Alternatively, some pharmacy departments have been able to advocate for separate handling payment by negotiating directly with the principal payers in their local geography. Such efforts are usually done through the negotiating team at the facility. Commercial models for this handling already exist in the patient assistance world.
Perhaps the most difficult part of implementing a white-bagging program at your facility is to change widely held negative attitudes toward this distribution model. You can start that process, as noted, by pointing out that your facility can generate revenue by handling these drugs—and help the patients clinically and financially in the process. Your next task may be to allay concerns over product integrity, storage and so on. I would suggest letting your staff know that when white-bag medications are sent directly from the specialty pharmacy to the hospital or other practice site, the drugs are sent in their original packaging, with appropriate shipping packaging and usually insurance due to their high cost. This would be similar to PAP drugs or routine wholesaler shipments; the drugs do not go to the patient.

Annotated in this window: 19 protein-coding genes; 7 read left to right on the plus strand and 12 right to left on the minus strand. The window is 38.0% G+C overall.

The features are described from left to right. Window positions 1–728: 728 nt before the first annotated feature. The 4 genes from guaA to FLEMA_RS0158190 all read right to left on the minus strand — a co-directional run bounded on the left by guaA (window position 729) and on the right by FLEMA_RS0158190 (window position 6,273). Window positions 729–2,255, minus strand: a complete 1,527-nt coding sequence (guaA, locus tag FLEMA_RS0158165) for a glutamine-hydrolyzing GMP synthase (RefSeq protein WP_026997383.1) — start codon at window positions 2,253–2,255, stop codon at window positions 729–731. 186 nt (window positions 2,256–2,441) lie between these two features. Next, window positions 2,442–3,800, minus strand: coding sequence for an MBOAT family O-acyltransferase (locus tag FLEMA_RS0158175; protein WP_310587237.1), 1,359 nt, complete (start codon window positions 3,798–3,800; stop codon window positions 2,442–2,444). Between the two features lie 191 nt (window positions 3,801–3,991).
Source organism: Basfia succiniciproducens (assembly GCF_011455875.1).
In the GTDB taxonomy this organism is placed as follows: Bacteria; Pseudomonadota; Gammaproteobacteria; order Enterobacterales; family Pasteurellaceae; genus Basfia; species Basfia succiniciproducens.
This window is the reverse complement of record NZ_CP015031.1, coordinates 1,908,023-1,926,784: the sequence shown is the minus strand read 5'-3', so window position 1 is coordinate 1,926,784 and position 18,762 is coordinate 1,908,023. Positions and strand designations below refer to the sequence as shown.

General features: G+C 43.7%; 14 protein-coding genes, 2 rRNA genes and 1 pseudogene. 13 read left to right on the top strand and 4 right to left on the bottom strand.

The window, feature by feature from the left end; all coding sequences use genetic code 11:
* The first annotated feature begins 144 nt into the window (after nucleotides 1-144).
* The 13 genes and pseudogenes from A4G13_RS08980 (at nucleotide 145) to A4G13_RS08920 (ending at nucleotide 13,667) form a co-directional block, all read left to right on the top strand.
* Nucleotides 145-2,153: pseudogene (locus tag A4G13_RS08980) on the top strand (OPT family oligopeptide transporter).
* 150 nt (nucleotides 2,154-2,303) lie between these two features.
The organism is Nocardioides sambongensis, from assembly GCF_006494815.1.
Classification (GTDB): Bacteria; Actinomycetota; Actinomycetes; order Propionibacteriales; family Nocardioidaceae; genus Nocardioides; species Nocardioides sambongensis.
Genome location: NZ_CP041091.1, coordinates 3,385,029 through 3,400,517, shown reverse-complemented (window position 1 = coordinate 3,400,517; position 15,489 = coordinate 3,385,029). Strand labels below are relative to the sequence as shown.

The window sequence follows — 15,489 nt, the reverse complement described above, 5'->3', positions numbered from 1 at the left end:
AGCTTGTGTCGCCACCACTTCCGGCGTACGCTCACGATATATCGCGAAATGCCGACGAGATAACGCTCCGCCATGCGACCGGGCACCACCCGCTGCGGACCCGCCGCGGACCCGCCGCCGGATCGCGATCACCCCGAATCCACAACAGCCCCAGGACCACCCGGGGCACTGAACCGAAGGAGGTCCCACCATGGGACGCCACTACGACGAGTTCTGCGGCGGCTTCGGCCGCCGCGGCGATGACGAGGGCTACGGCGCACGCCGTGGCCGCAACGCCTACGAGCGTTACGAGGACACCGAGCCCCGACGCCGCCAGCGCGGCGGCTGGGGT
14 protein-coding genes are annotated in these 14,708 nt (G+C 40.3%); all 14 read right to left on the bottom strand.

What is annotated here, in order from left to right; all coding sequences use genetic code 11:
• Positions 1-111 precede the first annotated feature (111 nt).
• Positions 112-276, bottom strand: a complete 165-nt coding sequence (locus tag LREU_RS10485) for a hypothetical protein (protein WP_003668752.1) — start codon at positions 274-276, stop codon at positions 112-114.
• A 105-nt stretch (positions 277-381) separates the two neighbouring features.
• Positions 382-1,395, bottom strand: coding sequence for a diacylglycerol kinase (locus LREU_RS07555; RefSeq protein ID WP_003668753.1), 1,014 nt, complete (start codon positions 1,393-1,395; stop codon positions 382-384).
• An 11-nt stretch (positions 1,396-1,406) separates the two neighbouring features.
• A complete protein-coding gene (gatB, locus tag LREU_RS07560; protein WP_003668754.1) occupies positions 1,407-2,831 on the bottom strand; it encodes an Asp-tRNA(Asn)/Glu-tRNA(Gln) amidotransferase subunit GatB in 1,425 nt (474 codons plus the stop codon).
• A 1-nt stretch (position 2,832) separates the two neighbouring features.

As you hopefully gain some adherents with these types of discussions, your next step will be to develop an organized, careful multidisciplinary approach that includes several steps as outlined in Table 2. Good luck!
This column was designed to be provocative, to remind you that the patient always comes first and to start you thinking about how to solve this conundrum with white-bagging at your facility. As always, we’re interested in your thoughts or comments. Post them online at the end of the web version of this article at www.pharmacypracticenews.com. Or you can email me directly at .email@example.com. We need—and welcome—